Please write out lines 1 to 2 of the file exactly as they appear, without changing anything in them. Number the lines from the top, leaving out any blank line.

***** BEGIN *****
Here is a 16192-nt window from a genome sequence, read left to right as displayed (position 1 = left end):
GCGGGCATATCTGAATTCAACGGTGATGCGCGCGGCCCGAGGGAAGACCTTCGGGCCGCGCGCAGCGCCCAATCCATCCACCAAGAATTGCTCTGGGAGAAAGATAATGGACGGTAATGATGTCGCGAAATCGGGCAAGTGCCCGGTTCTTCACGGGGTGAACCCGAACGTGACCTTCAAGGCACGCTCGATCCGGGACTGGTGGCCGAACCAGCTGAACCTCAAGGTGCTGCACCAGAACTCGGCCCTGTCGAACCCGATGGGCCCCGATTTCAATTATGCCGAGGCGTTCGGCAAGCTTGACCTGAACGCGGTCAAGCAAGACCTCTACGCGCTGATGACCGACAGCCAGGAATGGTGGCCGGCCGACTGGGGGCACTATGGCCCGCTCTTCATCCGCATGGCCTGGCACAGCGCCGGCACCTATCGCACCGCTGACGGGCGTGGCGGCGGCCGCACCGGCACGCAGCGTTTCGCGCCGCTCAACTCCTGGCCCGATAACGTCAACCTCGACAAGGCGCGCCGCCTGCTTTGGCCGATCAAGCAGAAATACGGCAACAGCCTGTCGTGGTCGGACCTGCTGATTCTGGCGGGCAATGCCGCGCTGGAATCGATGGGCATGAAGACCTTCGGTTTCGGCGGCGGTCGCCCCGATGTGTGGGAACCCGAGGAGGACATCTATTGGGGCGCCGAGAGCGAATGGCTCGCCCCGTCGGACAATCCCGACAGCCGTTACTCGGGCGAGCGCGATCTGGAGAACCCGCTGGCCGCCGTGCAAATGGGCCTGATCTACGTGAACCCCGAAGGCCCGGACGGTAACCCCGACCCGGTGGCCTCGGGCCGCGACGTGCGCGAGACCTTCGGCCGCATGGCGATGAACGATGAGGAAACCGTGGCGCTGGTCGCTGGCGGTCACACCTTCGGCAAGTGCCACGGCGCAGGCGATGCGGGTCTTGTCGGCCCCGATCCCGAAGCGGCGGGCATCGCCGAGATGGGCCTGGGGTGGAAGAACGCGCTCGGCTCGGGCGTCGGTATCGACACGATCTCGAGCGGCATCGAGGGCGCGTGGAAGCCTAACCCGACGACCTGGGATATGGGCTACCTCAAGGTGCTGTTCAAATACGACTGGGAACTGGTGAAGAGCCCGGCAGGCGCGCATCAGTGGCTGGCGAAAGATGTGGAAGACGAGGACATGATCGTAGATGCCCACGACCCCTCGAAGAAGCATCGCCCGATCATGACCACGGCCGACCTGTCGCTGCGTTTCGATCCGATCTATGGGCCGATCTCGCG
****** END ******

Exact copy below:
Here is a 16192-nt window from a genome sequence, read left to right as displayed (position 1 = left end):
GCGGGCATATCTGAATTCAACGGTGATGCGCGCGGCCCGAGGGAAGACCTTCGGGCCGCGCGCAGCGCCCAATCCATCCACCAAGAATTGCTCTGGGAGAAAGATAATGGACGGTAATGATGTCGCGAAATCGGGCAAGTGCCCGGTTCTTCACGGGGTGAACCCGAACGTGACCTTCAAGGCACGCTCGATCCGGGACTGGTGGCCGAACCAGCTGAACCTCAAGGTGCTGCACCAGAACTCGGCCCTGTCGAACCCGATGGGCCCCGATTTCAATTATGCCGAGGCGTTCGGCAAGCTTGACCTGAACGCGGTCAAGCAAGACCTCTACGCGCTGATGACCGACAGCCAGGAATGGTGGCCGGCCGACTGGGGGCACTATGGCCCGCTCTTCATCCGCATGGCCTGGCACAGCGCCGGCACCTATCGCACCGCTGACGGGCGTGGCGGCGGCCGCACCGGCACGCAGCGTTTCGCGCCGCTCAACTCCTGGCCCGATAACGTCAACCTCGACAAGGCGCGCCGCCTGCTTTGGCCGATCAAGCAGAAATACGGCAACAGCCTGTCGTGGTCGGACCTGCTGATTCTGGCGGGCAATGCCGCGCTGGAATCGATGGGCATGAAGACCTTCGGTTTCGGCGGCGGTCGCCCCGATGTGTGGGAACCCGAGGAGGACATCTATTGGGGCGCCGAGAGCGAATGGCTCGCCCCGTCGGACAATCCCGACAGCCGTTACTCGGGCGAGCGCGATCTGGAGAACCCGCTGGCCGCCGTGCAAATGGGCCTGATCTACGTGAACCCCGAAGGCCCGGACGGTAACCCCGACCCGGTGGCCTCGGGCCGCGACGTGCGCGAGACCTTCGGCCGCATGGCGATGAACGATGAGGAAACCGTGGCGCTGGTCGCTGGCGGTCACACCTTCGGCAAGTGCCACGGCGCAGGCGATGCGGGTCTTGTCGGCCCCGATCCCGAAGCGGCGGGCATCGCCGAGATGGGCCTGGGGTGGAAGAACGCGCTCGGCTCGGGCGTCGGTATCGACACGATCTCGAGCGGCATCGAGGGCGCGTGGAAGCCTAACCCGACGACCTGGGATATGGGCTACCTCAAGGTGCTGTTCAAATACGACTGGGAACTGGTGAAGAGCCCGGCAGGCGCGCATCAGTGGCTGGCGAAAGATGTGGAAGACGAGGACATGATCGTAGATGCCCACGACCCCTCGAAGAAGCATCGCCCGATCATGACCACGGCCGACCTGTCGCTGCGTTTCGATCCGATCTATGGGCCGATCTCGCG